Thursday, 2 April 2015
Fall of the Roman Empire (1964)
This film should probably be titled The Fall of the Producer. It was made by Samuel Bronston Productions (the company behind other "epics" such as El Cid), and its financial failure sent the company into bankruptcy and led to Samuel Bronston himself to be convicted of perjury.
Certainly, the title I suggest above would be more accurate than the one it bears. As the movie itself admits in its first few minutes, the fall of the Roman Empire was a process, not an event. The film covers the death of Marcus Aurelius and the reign of Commodus. This is also the period covered by Ridley Scott's Gladiator. The more recent film positions the death of Commodus as a new beginning for Rome, whereas this one identifies it as the beginning of the Empire's decline. Obviously, these are very different theses, but the film's share several commonalities: they have similar plot points, for instance, and are similarly loose with the historical record. They're also both rather too long: Fall of the Roman Empire beating out Gladiator's formidable 155 minutes by a full quarter hour.
The film begins in 180 AD, with the Emperor Marcus Aurelius campaigning against the Germanic tribes. Aurelius summons his adopted son Livius and informs the younger man of his intention to name Livius his successor, rather than his actual son, Commodus. This is because he wishes to reform the Empire, and believes that Livius is the best man for the job. Gladiator has a similar conceit. Historically speaking, there's no evidence that Aurelius intended anything but for Commodus to succeed him. In fact, he would have had to quite explicitly nominate Commodus, as passing his rule to his actual (instead of adopted) son was a break from tradition. Presumably both films do this so that when their main character goes up against Commodus, they do so as the "true" heir, rather than being rebels against the "lawful" Caesar.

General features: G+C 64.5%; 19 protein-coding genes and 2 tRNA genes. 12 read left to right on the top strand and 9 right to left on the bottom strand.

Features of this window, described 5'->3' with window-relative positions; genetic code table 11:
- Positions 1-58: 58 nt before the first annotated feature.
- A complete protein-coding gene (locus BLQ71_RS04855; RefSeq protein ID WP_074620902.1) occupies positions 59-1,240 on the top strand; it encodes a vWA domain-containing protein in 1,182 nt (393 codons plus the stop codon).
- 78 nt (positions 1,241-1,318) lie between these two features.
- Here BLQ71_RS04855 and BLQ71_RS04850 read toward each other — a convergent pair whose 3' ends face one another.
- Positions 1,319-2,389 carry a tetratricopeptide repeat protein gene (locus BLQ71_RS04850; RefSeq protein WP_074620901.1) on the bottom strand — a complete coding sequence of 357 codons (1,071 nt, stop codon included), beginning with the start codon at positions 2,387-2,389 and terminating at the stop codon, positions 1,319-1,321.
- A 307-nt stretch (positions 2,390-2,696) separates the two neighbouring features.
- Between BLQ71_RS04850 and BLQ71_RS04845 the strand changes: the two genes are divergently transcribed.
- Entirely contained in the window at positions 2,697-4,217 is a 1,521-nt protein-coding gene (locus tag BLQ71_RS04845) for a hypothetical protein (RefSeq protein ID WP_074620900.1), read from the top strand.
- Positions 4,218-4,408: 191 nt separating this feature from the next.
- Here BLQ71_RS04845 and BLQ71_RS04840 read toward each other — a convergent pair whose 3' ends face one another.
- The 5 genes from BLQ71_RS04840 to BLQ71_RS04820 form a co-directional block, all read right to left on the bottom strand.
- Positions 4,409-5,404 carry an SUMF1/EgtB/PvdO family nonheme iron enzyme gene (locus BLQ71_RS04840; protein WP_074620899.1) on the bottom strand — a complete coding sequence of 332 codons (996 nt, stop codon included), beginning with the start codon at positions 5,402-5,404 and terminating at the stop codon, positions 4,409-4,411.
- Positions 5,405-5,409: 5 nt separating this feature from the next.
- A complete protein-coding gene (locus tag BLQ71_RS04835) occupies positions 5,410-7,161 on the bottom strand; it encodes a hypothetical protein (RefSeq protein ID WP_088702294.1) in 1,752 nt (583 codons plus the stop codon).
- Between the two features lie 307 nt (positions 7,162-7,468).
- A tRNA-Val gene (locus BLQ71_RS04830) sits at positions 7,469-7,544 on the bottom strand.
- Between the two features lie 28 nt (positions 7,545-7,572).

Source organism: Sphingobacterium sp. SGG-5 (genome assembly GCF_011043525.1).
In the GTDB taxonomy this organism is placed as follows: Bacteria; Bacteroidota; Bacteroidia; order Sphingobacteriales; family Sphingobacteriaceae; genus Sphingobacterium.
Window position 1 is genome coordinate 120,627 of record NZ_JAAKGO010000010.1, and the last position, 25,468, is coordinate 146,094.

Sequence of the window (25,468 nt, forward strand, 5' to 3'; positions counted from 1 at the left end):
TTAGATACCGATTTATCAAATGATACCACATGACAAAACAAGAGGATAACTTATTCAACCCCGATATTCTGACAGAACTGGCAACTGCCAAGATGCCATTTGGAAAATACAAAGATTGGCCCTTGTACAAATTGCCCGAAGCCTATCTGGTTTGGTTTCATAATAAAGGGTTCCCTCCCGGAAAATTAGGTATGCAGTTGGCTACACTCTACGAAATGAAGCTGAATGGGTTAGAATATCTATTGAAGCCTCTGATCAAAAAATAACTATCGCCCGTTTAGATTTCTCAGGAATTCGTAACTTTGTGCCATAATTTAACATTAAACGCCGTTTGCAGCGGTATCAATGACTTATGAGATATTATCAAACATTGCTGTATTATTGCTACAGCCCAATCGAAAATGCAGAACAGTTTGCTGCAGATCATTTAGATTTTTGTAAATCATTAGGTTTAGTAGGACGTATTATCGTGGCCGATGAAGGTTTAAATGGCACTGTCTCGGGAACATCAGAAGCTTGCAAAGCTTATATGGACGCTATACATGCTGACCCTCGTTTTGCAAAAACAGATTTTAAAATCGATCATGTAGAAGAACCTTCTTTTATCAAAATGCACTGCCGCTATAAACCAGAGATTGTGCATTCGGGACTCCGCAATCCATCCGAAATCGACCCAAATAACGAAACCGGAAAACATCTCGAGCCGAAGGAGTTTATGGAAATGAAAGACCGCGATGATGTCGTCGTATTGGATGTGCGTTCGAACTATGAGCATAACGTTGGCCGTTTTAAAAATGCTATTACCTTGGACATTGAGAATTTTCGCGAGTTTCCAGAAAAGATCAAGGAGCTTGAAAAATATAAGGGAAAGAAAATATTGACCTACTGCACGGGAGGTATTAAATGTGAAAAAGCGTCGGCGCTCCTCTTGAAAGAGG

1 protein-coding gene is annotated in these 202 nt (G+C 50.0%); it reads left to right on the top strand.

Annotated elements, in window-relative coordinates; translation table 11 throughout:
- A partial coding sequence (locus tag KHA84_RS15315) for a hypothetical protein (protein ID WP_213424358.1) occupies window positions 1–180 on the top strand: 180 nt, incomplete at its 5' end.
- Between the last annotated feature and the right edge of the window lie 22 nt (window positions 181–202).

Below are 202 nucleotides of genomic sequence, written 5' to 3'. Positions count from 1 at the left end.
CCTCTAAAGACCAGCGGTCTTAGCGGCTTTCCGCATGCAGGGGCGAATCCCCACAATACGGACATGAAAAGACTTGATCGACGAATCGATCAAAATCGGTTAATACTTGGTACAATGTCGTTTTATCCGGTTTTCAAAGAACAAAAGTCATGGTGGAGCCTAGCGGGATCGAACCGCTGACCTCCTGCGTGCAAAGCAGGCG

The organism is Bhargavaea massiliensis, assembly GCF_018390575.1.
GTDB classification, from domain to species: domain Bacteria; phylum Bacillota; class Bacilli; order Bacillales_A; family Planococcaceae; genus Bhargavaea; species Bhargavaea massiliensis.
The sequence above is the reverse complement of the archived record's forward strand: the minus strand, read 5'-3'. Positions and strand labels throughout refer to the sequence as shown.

Now it is certainly true that Commodus would go on to be an unpopular Emperor, though he ruled for 12 years - longer than either film suggests - and was assassinated rather than dying in individual gladiatorial combat with his challenger. But I guess that doesn't make for such good drama.
However, a lack of historical accuracy would in itself not be enough for me to give this film a thumbs down. Instead, it earns its 'not recommended' due to its squandering of an exceptional cast (seriously, look at the names on the DVD cover above) and its lethargic pace. It is slow. It takes over an hour for Marcus Aurelius to pop his clogs, for instance, and it is not until the last thirty minutes of the darn-near three hour movie that Livius finally mans up and opposes Commodus ... and even then he's not very good at it, ultimately winning only because his enemy has an idiot ball moment. The film does try to justify the idiot ball, but you know what would be better than a justification? No idiot ball.